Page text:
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The Battalion

The Student News Site of Texas A&M University - College Station

The Battalion

The Student News Site of Texas A&M University - College Station

The Battalion

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Sen. Ted Cruz tours Bush School during statewide trip

Sen.+Ted+Cruz+enters+the+Annenberg+Presidential+Conference+Center.
Photo by Photo by Robert O’Brien

Sen. Ted Cruz enters the Annenberg Presidential Conference Center.

On Wednesday, Sept. 8, Republican Sen. Ted Cruz toured Texas A&M’s Bush School of Government and Public Service, the latest in a series of visits to nearly 30 Texas cities and multiple universities, Cruz said.

At the Robert H. and Judy Ley Allen Building on West Campus, Cruz met with school officials and students in several graduate programs. Dropping into the students’ lecture halls, the senator spent time taking questions and discussing the challenges facing the country, both domestically and abroad. 

The visit to A&M followed a tour of the Texas State Technical College Campus in Waco earlier Wednesday morning. Cruz’s staff said the statewide trip comes before next week’s Senate committee hearings on the United States’ withdrawal from Afghanistan, and a “looming” debate over raising the federal debt ceiling, according to NBC News.

“We had terrific, robust conversations,” Cruz said. “I will say it’s encouraging to see young people who are beginning a career in dedication to public service. I tried to take the opportunity to encourage them to improve the lives of others, because at the end of the day, the legacy that any of us leaves is in the lives that we have touched around us.”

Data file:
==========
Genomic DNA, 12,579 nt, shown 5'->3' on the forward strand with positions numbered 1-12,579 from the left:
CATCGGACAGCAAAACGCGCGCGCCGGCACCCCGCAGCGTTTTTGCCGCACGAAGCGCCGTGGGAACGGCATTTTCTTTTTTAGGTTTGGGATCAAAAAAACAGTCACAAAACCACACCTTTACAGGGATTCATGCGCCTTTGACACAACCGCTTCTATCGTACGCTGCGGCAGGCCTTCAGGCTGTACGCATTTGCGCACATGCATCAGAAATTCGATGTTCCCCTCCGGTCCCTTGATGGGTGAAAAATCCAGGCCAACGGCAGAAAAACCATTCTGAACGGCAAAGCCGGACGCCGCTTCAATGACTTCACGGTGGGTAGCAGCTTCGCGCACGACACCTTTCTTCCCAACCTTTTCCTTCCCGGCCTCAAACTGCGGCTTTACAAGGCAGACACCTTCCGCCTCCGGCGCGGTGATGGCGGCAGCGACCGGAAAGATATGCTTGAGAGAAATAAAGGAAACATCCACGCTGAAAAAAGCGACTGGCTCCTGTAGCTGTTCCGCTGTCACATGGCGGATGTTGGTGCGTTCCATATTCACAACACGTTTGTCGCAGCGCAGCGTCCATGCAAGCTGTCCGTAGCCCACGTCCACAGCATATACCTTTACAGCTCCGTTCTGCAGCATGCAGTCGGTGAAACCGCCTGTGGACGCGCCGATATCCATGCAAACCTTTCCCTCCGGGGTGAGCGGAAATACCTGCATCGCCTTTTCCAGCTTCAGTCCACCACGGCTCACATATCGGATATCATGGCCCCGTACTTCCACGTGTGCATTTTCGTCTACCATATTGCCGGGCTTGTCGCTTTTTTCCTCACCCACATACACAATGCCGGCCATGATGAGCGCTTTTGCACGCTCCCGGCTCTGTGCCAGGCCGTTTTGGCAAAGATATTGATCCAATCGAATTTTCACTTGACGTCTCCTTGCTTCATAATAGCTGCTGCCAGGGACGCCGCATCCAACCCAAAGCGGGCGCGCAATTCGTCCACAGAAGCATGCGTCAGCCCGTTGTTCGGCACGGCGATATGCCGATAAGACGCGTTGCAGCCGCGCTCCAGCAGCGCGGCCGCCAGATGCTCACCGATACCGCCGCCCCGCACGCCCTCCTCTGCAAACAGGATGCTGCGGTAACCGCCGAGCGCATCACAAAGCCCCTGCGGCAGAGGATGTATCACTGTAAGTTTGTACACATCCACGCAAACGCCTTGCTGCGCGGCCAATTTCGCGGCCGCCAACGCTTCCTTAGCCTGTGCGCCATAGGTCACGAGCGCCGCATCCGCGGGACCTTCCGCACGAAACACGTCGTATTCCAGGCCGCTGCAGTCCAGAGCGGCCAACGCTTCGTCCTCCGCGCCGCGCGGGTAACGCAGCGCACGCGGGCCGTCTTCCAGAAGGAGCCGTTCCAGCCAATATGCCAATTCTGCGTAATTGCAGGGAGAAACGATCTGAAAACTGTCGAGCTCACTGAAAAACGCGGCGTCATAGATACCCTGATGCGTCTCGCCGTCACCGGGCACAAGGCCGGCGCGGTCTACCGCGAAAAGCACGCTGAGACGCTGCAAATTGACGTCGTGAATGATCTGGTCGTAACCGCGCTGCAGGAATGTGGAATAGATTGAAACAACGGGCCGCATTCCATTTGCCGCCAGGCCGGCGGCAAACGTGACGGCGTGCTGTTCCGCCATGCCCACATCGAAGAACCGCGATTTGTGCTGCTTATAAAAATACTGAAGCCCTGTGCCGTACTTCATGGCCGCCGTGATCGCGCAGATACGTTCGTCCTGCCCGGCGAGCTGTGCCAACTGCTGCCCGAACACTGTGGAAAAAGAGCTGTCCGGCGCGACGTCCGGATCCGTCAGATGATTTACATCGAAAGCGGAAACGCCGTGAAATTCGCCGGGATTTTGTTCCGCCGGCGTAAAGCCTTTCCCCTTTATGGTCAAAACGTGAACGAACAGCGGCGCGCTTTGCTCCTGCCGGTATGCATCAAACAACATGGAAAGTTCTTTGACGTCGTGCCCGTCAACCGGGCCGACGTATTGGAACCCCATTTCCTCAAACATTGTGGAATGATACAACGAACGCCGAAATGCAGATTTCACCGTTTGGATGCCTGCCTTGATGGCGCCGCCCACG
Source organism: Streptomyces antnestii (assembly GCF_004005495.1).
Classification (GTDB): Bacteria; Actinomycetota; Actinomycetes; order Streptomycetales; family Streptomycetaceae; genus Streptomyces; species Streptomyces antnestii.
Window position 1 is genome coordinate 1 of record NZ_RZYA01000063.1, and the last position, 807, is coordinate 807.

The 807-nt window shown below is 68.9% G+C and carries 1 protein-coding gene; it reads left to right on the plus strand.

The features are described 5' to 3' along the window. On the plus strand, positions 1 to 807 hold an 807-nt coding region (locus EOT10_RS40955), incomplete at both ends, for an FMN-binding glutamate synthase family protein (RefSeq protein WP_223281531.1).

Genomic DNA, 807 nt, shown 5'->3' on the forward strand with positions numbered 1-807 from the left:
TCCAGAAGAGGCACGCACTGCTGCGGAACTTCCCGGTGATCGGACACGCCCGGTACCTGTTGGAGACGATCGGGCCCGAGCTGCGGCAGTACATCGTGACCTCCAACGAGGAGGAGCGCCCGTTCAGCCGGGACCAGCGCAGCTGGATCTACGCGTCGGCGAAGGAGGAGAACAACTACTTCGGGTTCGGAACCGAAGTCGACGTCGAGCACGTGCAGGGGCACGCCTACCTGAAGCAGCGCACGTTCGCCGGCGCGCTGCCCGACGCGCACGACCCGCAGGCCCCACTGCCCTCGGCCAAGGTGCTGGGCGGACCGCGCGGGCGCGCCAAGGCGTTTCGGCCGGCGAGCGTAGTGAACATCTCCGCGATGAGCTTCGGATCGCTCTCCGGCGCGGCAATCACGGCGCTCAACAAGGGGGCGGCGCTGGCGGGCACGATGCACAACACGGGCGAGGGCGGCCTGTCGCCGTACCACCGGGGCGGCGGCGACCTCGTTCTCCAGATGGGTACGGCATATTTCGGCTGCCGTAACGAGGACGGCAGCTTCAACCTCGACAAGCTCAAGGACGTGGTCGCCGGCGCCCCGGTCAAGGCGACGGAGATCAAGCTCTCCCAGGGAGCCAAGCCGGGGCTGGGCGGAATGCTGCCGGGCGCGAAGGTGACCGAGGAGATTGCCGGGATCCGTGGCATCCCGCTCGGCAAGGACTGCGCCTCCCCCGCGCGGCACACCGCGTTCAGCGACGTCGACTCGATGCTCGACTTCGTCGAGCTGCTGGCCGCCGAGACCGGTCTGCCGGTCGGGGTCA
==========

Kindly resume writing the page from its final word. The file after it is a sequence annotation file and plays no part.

Between lecture visits, Cruz and his staff visited the gravesites of former President George H. W. Bush, former First Lady Barbara Bush and their daughter Pauline Robinson “Robin” Bush.

“I was blessed to get to know [the former president and first lady] before they passed,” Cruz said. “They led extraordinary lives of service. The memorial is beautiful in its simplicity, which I think reflected the lives of service that the two of them led, leaving an impact on their community, on Texas and on the world. At this school, the students here recognize that legacy of service.”

Following his discussions with students, Cruz said he believed the challenges facing the nation should be addressed with the same energy, vigor, integrity and honor “embodied” by A&M and the late President Bush.

With another potentially rough winter ahead of Texans, Cruz said he believed ERCOT has a plan to avoid another disastrous infrastructure failure. 

“I think the state legislature made some important steps forward to improve the grid,” Cruz said. “It was frustrating that our grid didn’t meet the needs during the winter storm. I’m certainly hopeful that we make improvements learning where our weak spots are.”

COVID-19 still remains an important topic in Texas government. According to The Texas Tribune, over 5,000 Texans have died of COVID-19 from August to September of this year, putting the overall Texas death toll above 57,000. Additionally, A&M’s student body faces 1,316 active COVID-19 cases as of Sept. 5, according to the university’s reporting data dashboard. Cruz praised the scientific achievements made through Operation Warp Speed and criticized local and federal governmental decisions from the past year.

“We have seen far too many elected officials shutting down businesses, shutting down small businesses, shutting down restaurants, shutting down stores, destroying millions of jobs and destroying people’s livelihoods,” Cruz said. 

Cruz repeatedly said Texas should not have mandates, whether for masks, immunizations or proof of vaccination. He instead advocated for further COVID-19 countermeasures to be implemented in a way that “protects the vulnerable but also protects individual freedoms,” Cruz said.

“I think we will look back in hindsight at the policies to mandate shutdowns across society as a horribly foolish response to this pandemic,” Cruz said. “So I think in times of crisis, people’s character comes out and we’ve seen far too many elected officials willing to abuse their power to force people to make medical decisions against their wishes.”

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